COSBY:  All right.  Thank you very much, Michelle Kosinski.  We appreciate it.

Well, this allegation could be a bombshell, but some of the language is not so crystal clear.  Here‘s part of what the “Diario” newspaper there in Aruba is reporting, what Joran Van Der Sloot said to police.  Now, when Joran was listed—he‘s listed here as JAP.  You can see it there.  He was asked what happened between Natalee Holloway and Deepak Kalpoe.  Quote, it says, “He declared that he thought that the suspect, D. Kalpoe, raped and killed the girl”—some pretty stern (ph) language.

I‘m going to read it to you again.  He says he thought that D. Kalpoe had declared that he had thought that he had—that the suspect, D.  Kalpoe, had raped and killed the girl.  Again, there‘s some conditioning in the language there.

And joining me now from Aruba, Eduardo Mansur with the “Diario” newspaper.  Eduardo, how did you get this document, to begin with?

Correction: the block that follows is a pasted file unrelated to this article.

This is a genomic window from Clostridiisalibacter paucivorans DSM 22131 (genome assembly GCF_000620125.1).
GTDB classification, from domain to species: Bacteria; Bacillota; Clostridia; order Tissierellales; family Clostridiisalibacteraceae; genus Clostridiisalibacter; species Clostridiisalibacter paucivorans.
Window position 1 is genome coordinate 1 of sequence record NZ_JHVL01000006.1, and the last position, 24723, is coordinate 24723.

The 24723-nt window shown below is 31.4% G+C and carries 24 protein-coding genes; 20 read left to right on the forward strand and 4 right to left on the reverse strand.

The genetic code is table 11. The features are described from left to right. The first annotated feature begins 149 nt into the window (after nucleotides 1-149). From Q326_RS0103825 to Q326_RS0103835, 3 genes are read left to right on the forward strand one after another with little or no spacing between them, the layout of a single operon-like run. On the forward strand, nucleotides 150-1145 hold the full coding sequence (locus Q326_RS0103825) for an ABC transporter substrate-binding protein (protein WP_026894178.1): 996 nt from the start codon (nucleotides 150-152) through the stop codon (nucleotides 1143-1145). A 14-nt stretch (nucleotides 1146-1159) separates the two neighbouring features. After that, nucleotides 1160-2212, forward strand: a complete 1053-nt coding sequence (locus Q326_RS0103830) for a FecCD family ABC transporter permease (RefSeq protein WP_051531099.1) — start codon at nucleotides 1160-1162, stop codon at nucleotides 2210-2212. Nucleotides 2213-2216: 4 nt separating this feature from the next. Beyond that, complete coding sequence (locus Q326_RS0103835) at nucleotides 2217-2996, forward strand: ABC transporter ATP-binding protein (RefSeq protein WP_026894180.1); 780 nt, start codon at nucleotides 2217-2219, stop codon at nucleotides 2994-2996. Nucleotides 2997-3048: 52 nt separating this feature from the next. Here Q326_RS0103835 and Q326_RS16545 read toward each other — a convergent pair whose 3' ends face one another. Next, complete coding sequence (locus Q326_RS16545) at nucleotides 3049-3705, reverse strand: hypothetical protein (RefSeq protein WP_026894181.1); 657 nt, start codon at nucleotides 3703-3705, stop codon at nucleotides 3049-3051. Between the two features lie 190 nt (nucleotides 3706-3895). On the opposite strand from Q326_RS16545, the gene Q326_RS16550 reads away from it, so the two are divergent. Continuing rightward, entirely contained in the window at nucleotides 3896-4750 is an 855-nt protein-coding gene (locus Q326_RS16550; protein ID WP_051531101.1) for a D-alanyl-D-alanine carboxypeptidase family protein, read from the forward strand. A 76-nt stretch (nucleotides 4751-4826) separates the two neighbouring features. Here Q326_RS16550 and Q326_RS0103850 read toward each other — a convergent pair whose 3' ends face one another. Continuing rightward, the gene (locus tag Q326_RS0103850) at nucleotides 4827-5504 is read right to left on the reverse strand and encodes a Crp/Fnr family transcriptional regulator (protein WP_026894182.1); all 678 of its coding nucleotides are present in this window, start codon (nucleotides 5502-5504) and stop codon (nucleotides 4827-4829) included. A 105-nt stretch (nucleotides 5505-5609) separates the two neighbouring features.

EDUARDO MANSUR, “DIARIO”:  OK, outside of the newspaper, we have a mailbox that people bring us all kinds of information, and they dropped it in there.

COSBY:  Do you believe it‘s credible?  Do you believe it‘s legitimate?

MANSUR:  Oh, yes.  It‘s got signatures of four detectives, whom I know, so we know it‘s credible.

COSBY:  Why did you think it was important to publish it?

MANSUR:  Sorry?  I couldn‘t hear you.

COSBY:  Why did you think it was important to publish it, to release it right now?

MANSUR:  Well, because of what Joran says in the declaration, that he thinks that Deepak raped and killed Natalee.

COSBY:  Now, in the statement, he uses the words “he thinks.”  You know, you guys have been covering this case, I think, better than anybody.  You‘re there on the ground.  Why do you think he uses the language “he thinks” versus “he knows”?

MANSUR:  I couldn‘t tell you that.  I don‘t get much into the legal stuff.  But that‘s what he says.  That‘s what the declaration says.

COSBY:  Tell me also—there‘s another line in it, too, where he says something about Natalee falling asleep on the beach.  What does he say about that?